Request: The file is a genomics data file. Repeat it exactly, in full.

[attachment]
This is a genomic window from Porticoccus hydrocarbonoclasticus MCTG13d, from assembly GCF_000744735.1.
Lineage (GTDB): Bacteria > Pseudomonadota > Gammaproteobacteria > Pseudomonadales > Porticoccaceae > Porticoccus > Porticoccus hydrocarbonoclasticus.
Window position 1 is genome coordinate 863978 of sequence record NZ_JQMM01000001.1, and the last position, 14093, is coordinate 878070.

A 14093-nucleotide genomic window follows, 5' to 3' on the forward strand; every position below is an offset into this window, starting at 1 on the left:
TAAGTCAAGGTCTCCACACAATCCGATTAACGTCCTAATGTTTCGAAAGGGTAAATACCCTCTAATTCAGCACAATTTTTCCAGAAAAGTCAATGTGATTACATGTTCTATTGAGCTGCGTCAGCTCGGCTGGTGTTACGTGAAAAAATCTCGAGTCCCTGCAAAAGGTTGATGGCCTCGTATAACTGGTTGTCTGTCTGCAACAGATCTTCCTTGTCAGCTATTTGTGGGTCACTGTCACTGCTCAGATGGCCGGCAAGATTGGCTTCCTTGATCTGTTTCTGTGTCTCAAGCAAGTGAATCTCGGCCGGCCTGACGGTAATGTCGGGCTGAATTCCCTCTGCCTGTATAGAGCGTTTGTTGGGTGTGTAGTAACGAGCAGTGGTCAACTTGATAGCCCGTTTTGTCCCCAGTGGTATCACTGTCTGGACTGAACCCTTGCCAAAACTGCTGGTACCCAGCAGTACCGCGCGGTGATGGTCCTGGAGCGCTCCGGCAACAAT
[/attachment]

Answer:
This is a genomic window from Porticoccus hydrocarbonoclasticus MCTG13d, from assembly GCF_000744735.1.
Lineage (GTDB): Bacteria > Pseudomonadota > Gammaproteobacteria > Pseudomonadales > Porticoccaceae > Porticoccus > Porticoccus hydrocarbonoclasticus.
Window position 1 is genome coordinate 863978 of sequence record NZ_JQMM01000001.1, and the last position, 14093, is coordinate 878070.

A 14093-nucleotide genomic window follows, 5' to 3' on the forward strand; every position below is an offset into this window, starting at 1 on the left:
TAAGTCAAGGTCTCCACACAATCCGATTAACGTCCTAATGTTTCGAAAGGGTAAATACCCTCTAATTCAGCACAATTTTTCCAGAAAAGTCAATGTGATTACATGTTCTATTGAGCTGCGTCAGCTCGGCTGGTGTTACGTGAAAAAATCTCGAGTCCCTGCAAAAGGTTGATGGCCTCGTATAACTGGTTGTCTGTCTGCAACAGATCTTCCTTGTCAGCTATTTGTGGGTCACTGTCACTGCTCAGATGGCCGGCAAGATTGGCTTCCTTGATCTGTTTCTGTGTCTCAAGCAAGTGAATCTCGGCCGGCCTGACGGTAATGTCGGGCTGAATTCCCTCTGCCTGTATAGAGCGTTTGTTGGGTGTGTAGTAACGAGCAGTGGTCAACTTGATAGCCCGTTTTGTCCCCAGTGGTATCACTGTCTGGACTGAACCCTTGCCAAAACTGCTGGTACCCAGCAGTACCGCGCGGTGATGGTCCTGGAGCGCTCCGGCAACAAT